South African authorities are closing down camps which housed thousands of victims of xenophobic violence.These foreigners in these camps fear facing more attacks when they return home.
South African authorities will close camps Friday that have housed thousands of foreigners displaced by xenophobic violence, in a move that has drawn concern they could face more attacks when they return home.
Authorities last month gave some 3,000 foreigners at six camps in Gauteng province, which includes the economic capital Johannesburg, a deadline of August 15 to leave. Some of them have since then left the camps.
The remaining camps in other parts of the country that housed 4,200 others were due to be shut over the following weeks.
Humanitarian organisations have argued that the government had not spelled out a plan to reintegrate them into the communities they had fled.
Camps were set up after anti-immigrant violence broke out in May, with more than 60 people killed in the attacks.
The violence saw South Africans drive foreigners out of townships, mainly in the economic capital Johannesburg, where residents accuse immigrants of taking jobs and blame them for high crime rates.
"We have come to the end of temporary sheltering of these displaced people. We cannot keep them for any longer period," said Thabo Masebe, a spokesman for Gauteng province.
"The 2,000 immigrants in the six camps are all making arrangements to leave. But we have a contingency plan to assist those who may be stranded on Friday, those who have no place to go.
"We won't throw them on the streets."
French medical charity Doctors Without Borders (MSF) last week urged South Africa to provide "viable options" to those displaced.
"Authorities have not communicated any plans for the reintegration of the displaced, nor has it properly engaged in a dialogue with the camp residents about options for their immediate future," it said in a statement.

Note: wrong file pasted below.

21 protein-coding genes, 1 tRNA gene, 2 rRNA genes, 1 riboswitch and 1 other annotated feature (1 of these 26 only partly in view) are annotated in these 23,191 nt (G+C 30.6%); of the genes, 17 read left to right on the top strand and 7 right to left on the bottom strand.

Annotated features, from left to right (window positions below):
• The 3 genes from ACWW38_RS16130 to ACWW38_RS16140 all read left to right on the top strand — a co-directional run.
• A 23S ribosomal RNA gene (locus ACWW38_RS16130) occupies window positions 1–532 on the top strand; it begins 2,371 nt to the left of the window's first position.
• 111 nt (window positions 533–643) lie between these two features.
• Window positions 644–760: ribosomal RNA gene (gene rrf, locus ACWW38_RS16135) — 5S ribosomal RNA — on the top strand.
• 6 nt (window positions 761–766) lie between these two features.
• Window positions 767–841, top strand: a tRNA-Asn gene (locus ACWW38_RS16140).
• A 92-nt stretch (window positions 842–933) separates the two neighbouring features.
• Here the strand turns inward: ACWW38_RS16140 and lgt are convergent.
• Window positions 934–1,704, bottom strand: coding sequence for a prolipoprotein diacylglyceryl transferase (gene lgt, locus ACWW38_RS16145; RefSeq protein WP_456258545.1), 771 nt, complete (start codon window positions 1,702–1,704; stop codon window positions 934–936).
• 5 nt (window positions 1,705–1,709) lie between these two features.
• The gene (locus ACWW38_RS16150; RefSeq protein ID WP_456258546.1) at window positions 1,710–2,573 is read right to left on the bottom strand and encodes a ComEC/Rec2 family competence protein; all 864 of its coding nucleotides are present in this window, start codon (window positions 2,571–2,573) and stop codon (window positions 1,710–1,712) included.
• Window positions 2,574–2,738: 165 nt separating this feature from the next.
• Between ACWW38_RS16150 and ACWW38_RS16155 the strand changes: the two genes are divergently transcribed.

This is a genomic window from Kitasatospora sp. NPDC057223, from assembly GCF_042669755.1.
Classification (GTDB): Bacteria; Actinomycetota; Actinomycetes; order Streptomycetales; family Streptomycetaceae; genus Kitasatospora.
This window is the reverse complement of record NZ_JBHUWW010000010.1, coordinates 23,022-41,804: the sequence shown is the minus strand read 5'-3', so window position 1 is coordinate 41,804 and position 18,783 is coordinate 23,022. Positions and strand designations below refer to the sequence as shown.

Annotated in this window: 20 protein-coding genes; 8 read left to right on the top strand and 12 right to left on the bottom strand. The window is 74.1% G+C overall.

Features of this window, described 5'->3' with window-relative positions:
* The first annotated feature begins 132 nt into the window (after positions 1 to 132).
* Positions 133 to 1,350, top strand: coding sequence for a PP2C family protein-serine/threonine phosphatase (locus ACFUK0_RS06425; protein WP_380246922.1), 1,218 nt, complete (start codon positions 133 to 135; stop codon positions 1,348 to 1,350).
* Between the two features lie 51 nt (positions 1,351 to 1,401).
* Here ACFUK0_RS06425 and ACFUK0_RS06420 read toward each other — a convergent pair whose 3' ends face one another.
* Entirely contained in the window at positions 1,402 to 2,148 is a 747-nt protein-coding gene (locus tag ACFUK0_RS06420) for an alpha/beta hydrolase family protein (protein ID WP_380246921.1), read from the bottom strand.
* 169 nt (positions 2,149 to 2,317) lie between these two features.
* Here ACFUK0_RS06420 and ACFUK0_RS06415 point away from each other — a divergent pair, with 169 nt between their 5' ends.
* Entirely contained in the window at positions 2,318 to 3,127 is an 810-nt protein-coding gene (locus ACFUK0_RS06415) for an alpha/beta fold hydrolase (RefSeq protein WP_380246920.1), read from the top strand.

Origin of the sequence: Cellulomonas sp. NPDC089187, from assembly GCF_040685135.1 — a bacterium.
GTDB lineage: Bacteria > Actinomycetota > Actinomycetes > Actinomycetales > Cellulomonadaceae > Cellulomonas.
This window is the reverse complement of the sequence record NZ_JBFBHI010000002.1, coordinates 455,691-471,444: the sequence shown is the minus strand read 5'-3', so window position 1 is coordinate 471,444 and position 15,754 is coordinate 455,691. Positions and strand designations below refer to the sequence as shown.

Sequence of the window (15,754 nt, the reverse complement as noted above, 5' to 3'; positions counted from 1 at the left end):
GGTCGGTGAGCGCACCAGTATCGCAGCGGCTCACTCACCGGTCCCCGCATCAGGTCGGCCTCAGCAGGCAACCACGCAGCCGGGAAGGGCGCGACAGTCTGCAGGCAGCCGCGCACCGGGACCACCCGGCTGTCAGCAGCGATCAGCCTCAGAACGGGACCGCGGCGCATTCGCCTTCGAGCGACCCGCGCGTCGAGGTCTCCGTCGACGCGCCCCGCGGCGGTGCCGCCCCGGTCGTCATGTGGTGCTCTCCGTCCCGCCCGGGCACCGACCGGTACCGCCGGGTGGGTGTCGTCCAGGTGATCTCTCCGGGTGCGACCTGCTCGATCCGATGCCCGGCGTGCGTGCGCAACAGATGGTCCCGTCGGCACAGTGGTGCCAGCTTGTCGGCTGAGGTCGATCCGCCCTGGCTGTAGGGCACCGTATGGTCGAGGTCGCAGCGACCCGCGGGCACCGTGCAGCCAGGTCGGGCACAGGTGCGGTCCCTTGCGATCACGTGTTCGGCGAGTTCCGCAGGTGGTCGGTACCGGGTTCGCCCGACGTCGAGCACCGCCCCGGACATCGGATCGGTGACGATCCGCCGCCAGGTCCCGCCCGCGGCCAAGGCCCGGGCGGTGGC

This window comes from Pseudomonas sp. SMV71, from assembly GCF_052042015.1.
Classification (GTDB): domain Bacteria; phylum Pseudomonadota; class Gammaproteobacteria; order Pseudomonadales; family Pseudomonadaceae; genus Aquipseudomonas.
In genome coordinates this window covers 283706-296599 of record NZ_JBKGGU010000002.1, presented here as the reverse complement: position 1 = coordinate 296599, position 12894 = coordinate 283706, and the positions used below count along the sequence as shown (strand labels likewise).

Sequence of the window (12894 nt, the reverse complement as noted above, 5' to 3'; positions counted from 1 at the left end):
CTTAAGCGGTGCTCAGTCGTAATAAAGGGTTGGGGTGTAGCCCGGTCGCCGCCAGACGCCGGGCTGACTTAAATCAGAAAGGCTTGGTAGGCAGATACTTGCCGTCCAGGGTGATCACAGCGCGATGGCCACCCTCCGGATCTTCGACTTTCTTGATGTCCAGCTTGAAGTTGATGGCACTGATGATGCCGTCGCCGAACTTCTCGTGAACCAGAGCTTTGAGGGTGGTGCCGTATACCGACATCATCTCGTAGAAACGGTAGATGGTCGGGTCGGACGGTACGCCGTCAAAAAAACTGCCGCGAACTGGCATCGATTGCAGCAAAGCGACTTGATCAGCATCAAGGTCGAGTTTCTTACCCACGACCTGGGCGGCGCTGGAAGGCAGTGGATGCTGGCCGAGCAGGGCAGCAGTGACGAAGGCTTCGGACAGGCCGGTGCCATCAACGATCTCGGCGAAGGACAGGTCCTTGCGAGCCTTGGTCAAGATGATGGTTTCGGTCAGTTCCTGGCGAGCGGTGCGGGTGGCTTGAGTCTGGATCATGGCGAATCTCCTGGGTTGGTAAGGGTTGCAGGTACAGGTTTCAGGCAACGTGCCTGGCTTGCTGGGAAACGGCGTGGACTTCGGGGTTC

A Pretoria court on Tuesday strengthened the hand of government officials when it rejected an urgent bid by some humanitarian groups to keep the camps open.
They had asked the court to stop the shutdown of temporary camps for victims of the violence until a proper reintegration plan was made clear.
The court ruled that government was not violating the rights of the refugees and was under no obligation to come up with a reintegration plan, but the humanitarian groups planned to challenge the government's move at the Constitutional Court.
An MSF spokesman told AFP: "The information given to us by the authorities indicates that tomorrow (Friday) will be the final day at the camps.
"We do not know what is going to happen tomorrow. We are just waiting to see," he said.
A spokeswoman for the UN's refugee agency, Monique Ekoko, said authorities had indicated the camps would be closed at noon.
Some in the camps have expressed fear of returning to their former local communities for fear of fresh attacks.
But officials have attempted to douse these fears.
"At the beginning of the crisis in May, the number of those displaced in Gauteng province was 19,000. Now we are down to only 2,000 in the camps," Masebe said.
"The bulk of them have since returned to the communities they left and they are safe living there.
"Because these people who returned to their former homes are safe has given us the confidence that the remaining immigrants have nothing to fear when they return. We as a government also care for their safety," he said.
Date created : 2008-08-15